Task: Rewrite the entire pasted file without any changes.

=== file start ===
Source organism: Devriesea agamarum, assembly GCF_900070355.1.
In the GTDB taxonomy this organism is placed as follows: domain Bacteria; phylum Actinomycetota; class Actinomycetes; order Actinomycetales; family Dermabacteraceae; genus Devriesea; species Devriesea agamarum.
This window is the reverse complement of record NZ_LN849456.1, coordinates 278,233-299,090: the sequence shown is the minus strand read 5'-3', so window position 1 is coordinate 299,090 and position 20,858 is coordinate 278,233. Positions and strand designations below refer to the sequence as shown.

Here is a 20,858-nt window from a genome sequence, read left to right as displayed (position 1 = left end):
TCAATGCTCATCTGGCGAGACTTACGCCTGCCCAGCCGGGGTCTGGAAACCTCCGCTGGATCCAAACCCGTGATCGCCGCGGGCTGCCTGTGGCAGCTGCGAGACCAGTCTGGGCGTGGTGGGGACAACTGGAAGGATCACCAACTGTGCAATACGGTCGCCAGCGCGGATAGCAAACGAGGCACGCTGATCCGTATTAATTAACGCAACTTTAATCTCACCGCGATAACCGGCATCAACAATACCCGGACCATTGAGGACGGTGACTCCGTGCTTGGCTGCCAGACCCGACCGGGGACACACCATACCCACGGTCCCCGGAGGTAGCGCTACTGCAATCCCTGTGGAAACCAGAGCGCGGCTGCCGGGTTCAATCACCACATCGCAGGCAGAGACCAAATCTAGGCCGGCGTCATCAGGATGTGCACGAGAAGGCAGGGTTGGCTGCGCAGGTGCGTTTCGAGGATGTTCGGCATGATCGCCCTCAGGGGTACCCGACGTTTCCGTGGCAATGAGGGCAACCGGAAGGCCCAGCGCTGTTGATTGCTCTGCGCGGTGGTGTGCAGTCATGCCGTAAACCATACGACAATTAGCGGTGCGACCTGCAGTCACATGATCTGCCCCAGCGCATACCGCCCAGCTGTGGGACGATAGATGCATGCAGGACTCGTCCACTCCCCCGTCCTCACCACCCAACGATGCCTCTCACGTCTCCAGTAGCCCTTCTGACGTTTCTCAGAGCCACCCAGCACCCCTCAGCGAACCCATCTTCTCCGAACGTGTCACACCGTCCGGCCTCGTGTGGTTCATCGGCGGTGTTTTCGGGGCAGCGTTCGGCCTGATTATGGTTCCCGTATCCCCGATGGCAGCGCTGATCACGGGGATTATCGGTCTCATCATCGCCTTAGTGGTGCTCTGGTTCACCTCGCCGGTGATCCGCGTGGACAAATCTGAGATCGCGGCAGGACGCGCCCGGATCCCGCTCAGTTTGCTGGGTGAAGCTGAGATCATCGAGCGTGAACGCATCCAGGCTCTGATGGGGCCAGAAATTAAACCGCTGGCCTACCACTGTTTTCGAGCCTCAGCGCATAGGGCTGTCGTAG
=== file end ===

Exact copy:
Source organism: Devriesea agamarum, assembly GCF_900070355.1.
In the GTDB taxonomy this organism is placed as follows: domain Bacteria; phylum Actinomycetota; class Actinomycetes; order Actinomycetales; family Dermabacteraceae; genus Devriesea; species Devriesea agamarum.
This window is the reverse complement of record NZ_LN849456.1, coordinates 278,233-299,090: the sequence shown is the minus strand read 5'-3', so window position 1 is coordinate 299,090 and position 20,858 is coordinate 278,233. Positions and strand designations below refer to the sequence as shown.

Here is a 20,858-nt window from a genome sequence, read left to right as displayed (position 1 = left end):
TCAATGCTCATCTGGCGAGACTTACGCCTGCCCAGCCGGGGTCTGGAAACCTCCGCTGGATCCAAACCCGTGATCGCCGCGGGCTGCCTGTGGCAGCTGCGAGACCAGTCTGGGCGTGGTGGGGACAACTGGAAGGATCACCAACTGTGCAATACGGTCGCCAGCGCGGATAGCAAACGAGGCACGCTGATCCGTATTAATTAACGCAACTTTAATCTCACCGCGATAACCGGCATCAACAATACCCGGACCATTGAGGACGGTGACTCCGTGCTTGGCTGCCAGACCCGACCGGGGACACACCATACCCACGGTCCCCGGAGGTAGCGCTACTGCAATCCCTGTGGAAACCAGAGCGCGGCTGCCGGGTTCAATCACCACATCGCAGGCAGAGACCAAATCTAGGCCGGCGTCATCAGGATGTGCACGAGAAGGCAGGGTTGGCTGCGCAGGTGCGTTTCGAGGATGTTCGGCATGATCGCCCTCAGGGGTACCCGACGTTTCCGTGGCAATGAGGGCAACCGGAAGGCCCAGCGCTGTTGATTGCTCTGCGCGGTGGTGTGCAGTCATGCCGTAAACCATACGACAATTAGCGGTGCGACCTGCAGTCACATGATCTGCCCCAGCGCATACCGCCCAGCTGTGGGACGATAGATGCATGCAGGACTCGTCCACTCCCCCGTCCTCACCACCCAACGATGCCTCTCACGTCTCCAGTAGCCCTTCTGACGTTTCTCAGAGCCACCCAGCACCCCTCAGCGAACCCATCTTCTCCGAACGTGTCACACCGTCCGGCCTCGTGTGGTTCATCGGCGGTGTTTTCGGGGCAGCGTTCGGCCTGATTATGGTTCCCGTATCCCCGATGGCAGCGCTGATCACGGGGATTATCGGTCTCATCATCGCCTTAGTGGTGCTCTGGTTCACCTCGCCGGTGATCCGCGTGGACAAATCTGAGATCGCGGCAGGACGCGCCCGGATCCCGCTCAGTTTGCTGGGTGAAGCTGAGATCATCGAGCGTGAACGCATCCAGGCTCTGATGGGGCCAGAAATTAAACCGCTGGCCTACCACTGTTTTCGAGCCTCAGCGCATAGGGCTGTCGTAG